"Bandwidth Recovery: Reclaiming Cognitive Resources Lost to Poverty, Racism, and Other 'Differentisms'"
CIA VERSCHELDEN, MSW, EdD
Executive Director of Institutional Assessment
University of Central Oklahoma
- Understand how poverty and racism (sexism, nativism, heterosexism, etc.) can deplete cognitive/attentional resources (mental bandwidth).
- Understand how social-psychological phenomena like stereotype threat and identity threat, microaggressions, and belongingness uncertainty deplete bandwidth.
- Learn about interventions that have shown promise of helping students recover bandwidth so they are more likely be academically successful.
- Reflect on ways in which we can apply the bandwidth concept in our own work and life contexts.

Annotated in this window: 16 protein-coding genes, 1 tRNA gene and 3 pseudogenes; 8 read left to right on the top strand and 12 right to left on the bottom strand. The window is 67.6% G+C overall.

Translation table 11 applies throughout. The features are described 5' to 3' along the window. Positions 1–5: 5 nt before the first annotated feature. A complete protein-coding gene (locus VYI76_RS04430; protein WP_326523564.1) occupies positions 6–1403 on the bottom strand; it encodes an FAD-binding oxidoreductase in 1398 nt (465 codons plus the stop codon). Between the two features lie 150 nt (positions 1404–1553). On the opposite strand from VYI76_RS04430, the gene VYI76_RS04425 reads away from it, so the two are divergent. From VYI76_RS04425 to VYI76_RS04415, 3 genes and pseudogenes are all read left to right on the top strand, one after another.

Cia Verschelden is the Executive Director of Institutional Assessment at University of Central Oklahoma where she also teaches in sociology. From 2009-2012, she was the Vice President for Academic Affairs at Highland Community College in Kansas. Cia was on the faculty at Kansas State University since 1989, on the Social Work faculty for 11 years, Director of Women’s Studies, and then Director of Assessment. Cia has a B.S. in psychology from K-State, an M.S.W. from The University of Connecticut, and an Ed.D. from Harvard University. In her 2017 book, Bandwidth Recovery: Helping Students Reclaim Cognitive Resources Lost to Poverty, Racism, and Social Marginalization, she makes the case that the mental bandwidth of many college students in certain non-majority groups is depleted by persistent economic insecurity and psychosocial underminers, e.g., racism and homophobia. She describes in-class and out-of- class interventions and attention to campus environments that can help students regain bandwidth so they can be academically successful.